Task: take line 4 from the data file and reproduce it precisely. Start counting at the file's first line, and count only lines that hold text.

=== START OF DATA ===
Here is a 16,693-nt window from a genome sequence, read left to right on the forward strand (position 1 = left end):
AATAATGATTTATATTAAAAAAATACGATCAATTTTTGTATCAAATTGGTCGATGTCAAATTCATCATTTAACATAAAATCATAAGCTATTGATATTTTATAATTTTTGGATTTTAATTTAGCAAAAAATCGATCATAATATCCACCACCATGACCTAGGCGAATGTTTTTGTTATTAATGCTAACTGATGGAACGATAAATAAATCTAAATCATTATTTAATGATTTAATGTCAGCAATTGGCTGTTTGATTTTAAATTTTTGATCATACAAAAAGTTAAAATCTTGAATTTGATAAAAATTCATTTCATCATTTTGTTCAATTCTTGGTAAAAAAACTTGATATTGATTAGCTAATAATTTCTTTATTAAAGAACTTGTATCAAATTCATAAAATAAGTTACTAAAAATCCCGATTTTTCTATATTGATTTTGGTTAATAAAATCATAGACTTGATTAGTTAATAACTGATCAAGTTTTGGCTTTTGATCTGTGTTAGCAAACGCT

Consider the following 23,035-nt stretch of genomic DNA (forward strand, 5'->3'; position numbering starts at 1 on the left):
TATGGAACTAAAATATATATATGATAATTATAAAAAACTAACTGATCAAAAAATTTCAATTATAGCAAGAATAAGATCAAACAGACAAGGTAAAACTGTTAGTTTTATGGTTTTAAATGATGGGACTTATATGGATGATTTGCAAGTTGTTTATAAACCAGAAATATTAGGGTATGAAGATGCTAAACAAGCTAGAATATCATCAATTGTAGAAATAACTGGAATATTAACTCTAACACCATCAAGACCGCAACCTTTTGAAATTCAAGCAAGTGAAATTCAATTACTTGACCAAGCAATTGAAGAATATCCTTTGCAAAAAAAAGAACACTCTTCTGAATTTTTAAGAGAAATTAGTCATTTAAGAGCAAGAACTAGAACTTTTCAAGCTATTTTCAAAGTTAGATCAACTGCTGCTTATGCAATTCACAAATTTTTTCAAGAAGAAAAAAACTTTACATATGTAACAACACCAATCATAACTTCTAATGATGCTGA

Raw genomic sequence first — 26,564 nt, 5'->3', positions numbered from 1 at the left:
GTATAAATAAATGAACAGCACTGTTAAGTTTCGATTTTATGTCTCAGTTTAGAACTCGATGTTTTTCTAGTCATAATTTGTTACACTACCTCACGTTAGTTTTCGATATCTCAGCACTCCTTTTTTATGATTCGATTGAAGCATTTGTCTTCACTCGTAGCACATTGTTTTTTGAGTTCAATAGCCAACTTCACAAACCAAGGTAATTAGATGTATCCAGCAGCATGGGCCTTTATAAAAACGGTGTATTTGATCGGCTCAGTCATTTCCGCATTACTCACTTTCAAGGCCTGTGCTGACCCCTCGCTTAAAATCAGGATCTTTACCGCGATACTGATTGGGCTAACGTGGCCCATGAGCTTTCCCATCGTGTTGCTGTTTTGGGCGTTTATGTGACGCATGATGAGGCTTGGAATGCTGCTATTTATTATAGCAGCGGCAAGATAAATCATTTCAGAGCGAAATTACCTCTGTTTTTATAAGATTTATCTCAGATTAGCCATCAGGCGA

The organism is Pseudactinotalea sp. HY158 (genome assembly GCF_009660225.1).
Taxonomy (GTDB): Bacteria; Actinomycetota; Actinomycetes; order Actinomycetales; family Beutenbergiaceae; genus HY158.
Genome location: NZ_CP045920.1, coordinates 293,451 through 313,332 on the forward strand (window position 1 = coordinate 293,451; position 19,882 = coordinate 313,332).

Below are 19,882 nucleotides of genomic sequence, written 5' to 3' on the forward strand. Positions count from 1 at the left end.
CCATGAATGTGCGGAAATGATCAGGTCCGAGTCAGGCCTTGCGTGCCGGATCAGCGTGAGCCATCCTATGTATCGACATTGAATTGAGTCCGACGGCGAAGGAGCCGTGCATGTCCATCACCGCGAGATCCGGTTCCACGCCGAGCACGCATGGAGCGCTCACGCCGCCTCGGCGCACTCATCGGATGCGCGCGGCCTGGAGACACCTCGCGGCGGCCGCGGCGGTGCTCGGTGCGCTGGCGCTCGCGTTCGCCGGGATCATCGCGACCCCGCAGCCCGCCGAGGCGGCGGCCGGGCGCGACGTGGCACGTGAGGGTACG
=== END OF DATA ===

TATGGAACTAAAATATATATATGATAATTATAAAAAACTAACTGATCAAAAAATTTCAATTATAGCAAGAATAAGATCAAACAGACAAGGTAAAACTGTTAGTTTTATGGTTTTAAATGATGGGACTTATATGGATGATTTGCAAGTTGTTTATAAACCAGAAATATTAGGGTATGAAGATGCTAAACAAGCTAGAATATCATCAATTGTAGAAATAACTGGAATATTAACTCTAACACCATCAAGACCGCAACCTTTTGAAATTCAAGCAAGTGAAATTCAATTACTTGACCAAGCAATTGAAGAATATCCTTTGCAAAAAAAAGAACACTCTTCTGAATTTTTAAGAGAAATTAGTCATTTAAGAGCAAGAACTAGAACTTTTCAAGCTATTTTCAAAGTTAGATCAACTGCTGCTTATGCAATTCACAAATTTTTTCAAGAAGAAAAAAACTTTACATATGTAACAACACCAATCATAACTTCTAATGATGCTGA